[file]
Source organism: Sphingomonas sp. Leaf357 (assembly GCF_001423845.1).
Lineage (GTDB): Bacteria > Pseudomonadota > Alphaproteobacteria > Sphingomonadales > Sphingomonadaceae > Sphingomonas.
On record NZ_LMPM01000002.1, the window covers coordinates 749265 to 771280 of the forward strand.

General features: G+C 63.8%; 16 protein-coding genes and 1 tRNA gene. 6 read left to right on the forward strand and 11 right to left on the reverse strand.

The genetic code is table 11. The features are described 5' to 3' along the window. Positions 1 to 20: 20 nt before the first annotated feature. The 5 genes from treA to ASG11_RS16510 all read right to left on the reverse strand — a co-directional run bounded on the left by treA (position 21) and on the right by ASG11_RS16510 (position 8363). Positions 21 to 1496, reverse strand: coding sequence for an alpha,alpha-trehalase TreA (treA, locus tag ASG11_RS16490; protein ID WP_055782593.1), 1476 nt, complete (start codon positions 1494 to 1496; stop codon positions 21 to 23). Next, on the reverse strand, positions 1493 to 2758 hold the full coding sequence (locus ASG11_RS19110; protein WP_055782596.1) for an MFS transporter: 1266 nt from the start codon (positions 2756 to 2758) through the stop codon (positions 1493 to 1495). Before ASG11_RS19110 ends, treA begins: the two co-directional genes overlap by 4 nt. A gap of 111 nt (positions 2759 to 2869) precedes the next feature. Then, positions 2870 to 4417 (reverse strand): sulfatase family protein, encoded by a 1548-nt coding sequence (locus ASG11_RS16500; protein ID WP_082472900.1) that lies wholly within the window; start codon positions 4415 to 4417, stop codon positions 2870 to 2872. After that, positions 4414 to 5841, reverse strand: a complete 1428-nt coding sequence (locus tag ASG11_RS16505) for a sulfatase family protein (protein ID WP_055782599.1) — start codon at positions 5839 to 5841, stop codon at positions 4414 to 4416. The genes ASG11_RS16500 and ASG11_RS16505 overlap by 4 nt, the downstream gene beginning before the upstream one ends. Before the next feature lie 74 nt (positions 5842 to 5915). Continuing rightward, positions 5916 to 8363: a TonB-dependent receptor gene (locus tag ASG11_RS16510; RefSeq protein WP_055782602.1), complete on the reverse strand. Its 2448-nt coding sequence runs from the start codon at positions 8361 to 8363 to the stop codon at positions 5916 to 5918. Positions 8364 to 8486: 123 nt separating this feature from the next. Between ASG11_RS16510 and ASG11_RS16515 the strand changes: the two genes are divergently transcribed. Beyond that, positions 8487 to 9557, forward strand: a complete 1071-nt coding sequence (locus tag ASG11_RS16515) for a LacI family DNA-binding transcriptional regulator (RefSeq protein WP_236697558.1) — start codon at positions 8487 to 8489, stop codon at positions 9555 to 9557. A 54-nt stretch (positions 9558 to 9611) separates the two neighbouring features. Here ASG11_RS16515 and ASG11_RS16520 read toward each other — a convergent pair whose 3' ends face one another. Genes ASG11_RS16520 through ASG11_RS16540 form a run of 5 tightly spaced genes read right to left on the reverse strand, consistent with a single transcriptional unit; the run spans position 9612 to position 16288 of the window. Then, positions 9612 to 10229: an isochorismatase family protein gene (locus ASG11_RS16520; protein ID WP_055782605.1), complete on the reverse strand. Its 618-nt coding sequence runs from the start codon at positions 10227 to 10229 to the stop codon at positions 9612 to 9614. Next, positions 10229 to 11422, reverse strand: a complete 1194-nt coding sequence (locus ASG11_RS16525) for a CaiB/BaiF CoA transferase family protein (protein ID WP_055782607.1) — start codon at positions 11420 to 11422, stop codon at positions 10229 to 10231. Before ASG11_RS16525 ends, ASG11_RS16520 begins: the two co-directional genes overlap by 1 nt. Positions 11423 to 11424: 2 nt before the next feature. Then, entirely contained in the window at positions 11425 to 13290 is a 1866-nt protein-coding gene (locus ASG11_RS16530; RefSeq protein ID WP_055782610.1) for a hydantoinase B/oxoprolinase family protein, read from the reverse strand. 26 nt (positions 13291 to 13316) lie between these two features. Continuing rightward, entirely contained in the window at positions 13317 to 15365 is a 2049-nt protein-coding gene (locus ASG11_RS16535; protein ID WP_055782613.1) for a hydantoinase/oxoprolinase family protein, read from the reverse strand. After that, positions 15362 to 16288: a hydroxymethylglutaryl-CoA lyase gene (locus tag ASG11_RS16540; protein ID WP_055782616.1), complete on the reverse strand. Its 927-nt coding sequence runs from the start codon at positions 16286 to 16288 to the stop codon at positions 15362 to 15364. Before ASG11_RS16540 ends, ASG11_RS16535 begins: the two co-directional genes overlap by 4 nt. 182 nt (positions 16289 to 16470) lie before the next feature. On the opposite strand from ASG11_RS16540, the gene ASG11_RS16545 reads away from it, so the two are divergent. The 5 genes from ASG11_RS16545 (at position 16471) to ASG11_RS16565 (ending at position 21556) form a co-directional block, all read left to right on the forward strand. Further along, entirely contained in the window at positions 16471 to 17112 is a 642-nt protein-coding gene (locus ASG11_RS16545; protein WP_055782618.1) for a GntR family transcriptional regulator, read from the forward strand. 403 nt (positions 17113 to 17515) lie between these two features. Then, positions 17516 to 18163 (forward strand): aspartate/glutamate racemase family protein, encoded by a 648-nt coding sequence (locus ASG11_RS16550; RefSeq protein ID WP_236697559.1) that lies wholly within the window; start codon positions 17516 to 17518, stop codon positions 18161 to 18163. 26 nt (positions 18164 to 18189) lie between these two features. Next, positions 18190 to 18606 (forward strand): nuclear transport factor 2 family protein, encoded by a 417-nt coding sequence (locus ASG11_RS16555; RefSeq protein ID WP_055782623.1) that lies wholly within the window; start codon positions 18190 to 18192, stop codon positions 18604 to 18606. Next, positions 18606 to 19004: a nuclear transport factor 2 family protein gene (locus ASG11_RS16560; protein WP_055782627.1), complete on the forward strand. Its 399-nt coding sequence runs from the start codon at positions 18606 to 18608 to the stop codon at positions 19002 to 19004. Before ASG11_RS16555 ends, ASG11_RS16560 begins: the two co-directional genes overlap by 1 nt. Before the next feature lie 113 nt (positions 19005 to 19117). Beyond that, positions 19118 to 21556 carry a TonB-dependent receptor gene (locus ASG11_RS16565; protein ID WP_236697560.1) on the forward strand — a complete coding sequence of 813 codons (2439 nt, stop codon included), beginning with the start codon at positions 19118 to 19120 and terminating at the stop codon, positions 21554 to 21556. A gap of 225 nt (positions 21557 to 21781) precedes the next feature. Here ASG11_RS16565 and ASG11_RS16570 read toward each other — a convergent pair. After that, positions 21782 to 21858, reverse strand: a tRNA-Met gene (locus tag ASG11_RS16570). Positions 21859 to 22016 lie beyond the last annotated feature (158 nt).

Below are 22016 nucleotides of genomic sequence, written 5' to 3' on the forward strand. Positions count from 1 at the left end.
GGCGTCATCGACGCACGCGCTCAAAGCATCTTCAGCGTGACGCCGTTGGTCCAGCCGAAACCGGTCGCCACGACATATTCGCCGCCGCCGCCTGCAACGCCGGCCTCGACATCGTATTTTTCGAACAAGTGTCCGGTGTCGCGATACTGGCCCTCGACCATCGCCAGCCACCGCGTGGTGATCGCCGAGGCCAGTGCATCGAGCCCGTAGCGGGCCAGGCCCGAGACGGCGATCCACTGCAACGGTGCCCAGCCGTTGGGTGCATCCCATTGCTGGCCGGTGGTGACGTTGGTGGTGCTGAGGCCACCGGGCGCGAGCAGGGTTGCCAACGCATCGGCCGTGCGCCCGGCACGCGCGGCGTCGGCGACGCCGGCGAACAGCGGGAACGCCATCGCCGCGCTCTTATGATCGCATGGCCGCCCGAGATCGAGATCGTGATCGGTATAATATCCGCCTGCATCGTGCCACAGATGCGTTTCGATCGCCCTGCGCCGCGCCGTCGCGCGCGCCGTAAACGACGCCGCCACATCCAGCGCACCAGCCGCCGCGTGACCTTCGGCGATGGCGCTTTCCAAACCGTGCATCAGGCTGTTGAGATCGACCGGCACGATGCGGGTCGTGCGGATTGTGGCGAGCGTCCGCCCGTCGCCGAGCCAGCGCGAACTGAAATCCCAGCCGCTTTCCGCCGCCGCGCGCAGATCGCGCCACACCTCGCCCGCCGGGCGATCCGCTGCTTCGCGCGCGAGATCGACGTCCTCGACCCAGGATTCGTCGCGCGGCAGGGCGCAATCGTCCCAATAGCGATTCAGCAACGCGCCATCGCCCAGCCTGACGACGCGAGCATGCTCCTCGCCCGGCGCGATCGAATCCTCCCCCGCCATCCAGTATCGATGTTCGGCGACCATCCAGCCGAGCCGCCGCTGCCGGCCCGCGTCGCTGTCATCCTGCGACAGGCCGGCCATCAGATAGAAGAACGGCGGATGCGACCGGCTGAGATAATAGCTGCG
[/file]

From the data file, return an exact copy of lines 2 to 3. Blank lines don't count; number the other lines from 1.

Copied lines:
Lineage (GTDB): Bacteria > Pseudomonadota > Alphaproteobacteria > Sphingomonadales > Sphingomonadaceae > Sphingomonas.
On record NZ_LMPM01000002.1, the window covers coordinates 749265 to 771280 of the forward strand.